Wood which contains excess moisture will naturally force the glue to a longer drying time. Glue dries by means of losing moisture through evaporation and absorption by the wood. Wood which cannot absorb more moisture will force the glue to dry through environmental evaporation only which will take longer.

6. Environmental humidity

A humid environment has a limited ability to absorb further moisture and so it will take longer for the moisture in the glue to evaporate. In addition, wood stored in a humid environment will naturally be inclined to retain more moisture and so will have a reduced ability to absorb moisture from the glue.

For most glue types, the ideal situation would entail the use of well cured wood at six to eight percent moisture content that is well matched (in other words, few gaps between the pieces requiring filling by the glue), low humidity of forty to sixty percent and temperatures of between seventy and eighty degrees Fahrenheit. In this situation, leave the clamps in place for the indicated drying time, then test the join. The glue will require a longer period, usually in excess of a day, to fully cure.

Testing that the wood glue is dry Extra length

It can be a good idea, where possible, to glue with extra length. This way it is possible to allow the glue to dry for the recommended time and then have excess join to test the cure of the glue.

Simply cut the wood to the desired length and attempt to pull apart the offcuts. If the bond fails, examine the pieces to determine the reason for the failure.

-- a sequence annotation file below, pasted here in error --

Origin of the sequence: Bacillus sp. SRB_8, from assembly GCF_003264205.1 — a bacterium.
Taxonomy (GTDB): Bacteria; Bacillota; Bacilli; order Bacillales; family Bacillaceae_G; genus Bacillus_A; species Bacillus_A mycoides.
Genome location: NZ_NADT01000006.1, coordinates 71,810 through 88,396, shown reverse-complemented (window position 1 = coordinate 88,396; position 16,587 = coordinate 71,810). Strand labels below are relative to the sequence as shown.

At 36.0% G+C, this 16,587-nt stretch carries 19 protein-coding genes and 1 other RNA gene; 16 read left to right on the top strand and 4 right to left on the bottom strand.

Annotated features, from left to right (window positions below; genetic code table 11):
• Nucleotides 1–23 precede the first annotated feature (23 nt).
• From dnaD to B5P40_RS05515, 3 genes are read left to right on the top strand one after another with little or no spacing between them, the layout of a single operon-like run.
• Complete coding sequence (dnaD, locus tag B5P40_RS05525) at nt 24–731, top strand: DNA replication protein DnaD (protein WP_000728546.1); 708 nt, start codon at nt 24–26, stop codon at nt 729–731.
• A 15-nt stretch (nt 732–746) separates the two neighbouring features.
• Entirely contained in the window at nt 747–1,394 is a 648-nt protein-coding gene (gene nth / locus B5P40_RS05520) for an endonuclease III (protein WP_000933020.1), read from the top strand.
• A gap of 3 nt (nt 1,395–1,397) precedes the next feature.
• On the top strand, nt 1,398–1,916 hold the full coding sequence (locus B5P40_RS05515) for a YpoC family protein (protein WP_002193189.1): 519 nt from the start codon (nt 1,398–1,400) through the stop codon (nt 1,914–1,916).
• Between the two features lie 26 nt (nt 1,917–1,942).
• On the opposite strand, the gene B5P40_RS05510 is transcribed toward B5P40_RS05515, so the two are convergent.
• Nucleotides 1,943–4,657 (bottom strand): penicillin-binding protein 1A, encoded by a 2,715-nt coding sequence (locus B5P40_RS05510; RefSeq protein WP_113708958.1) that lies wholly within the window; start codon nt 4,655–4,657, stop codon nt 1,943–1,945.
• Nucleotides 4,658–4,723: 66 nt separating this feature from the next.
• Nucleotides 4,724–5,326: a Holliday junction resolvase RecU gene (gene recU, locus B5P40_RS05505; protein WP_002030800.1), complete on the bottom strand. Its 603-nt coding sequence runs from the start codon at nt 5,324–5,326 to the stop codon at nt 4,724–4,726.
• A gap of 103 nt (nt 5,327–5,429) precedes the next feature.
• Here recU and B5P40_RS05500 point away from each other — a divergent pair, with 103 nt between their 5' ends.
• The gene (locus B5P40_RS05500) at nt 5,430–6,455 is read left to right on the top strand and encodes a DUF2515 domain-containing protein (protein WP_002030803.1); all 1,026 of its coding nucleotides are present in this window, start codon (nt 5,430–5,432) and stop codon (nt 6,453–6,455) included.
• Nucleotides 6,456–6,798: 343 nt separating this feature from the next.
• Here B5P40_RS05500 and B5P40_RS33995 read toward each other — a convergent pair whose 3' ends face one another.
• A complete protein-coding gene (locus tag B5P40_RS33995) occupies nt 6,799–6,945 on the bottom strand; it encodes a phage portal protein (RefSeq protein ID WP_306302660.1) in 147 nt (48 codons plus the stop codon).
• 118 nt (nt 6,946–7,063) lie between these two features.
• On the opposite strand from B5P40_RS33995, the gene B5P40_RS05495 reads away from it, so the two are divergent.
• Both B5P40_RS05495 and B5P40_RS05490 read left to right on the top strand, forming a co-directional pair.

Color

Some glues, such as polyvinyl resin, start white and dry clear. In these instances a good indication that the glue has dried is when the beading along the glue line has changed from white to clear.

How To Take A Dry Glued Joint Apart

All glues have their weaknesses and it is these weaknesses that must be exploited to take apart a dry glued joint.

Heat

Some glues are sensitive to high temperatures. In these cases the application of heat by means of a hairdryer or heat gun can soften the glue to the point where the joint can be pulled apart without damaging the wood.

Moisture

Glues which are not waterproof or water resistant can be induced to release their hold on the joint by adding moisture. A good tactic is to take a warm and damp towel and place it around the joint. As the towel dries, add more water and heat until the glue has softened.

Solvents

In the case of heat and water resistance there will be some kind of solvent that can be used to loosen the glue. Each type of glue will have a solvent. If there is any uncertainty over which solvent to use, refer to the manufacturer’s use guide for the glue in question.

Conclusion

There are many factors affecting how long it takes for a wood glue to dry and how strong a bond it creates when it is dry. By offering the best possible circumstances in the form of well matched and cured wood and optimal temperatures and humidity it is possible to create a strong bond that will only break when the correct loosening procedure is applied.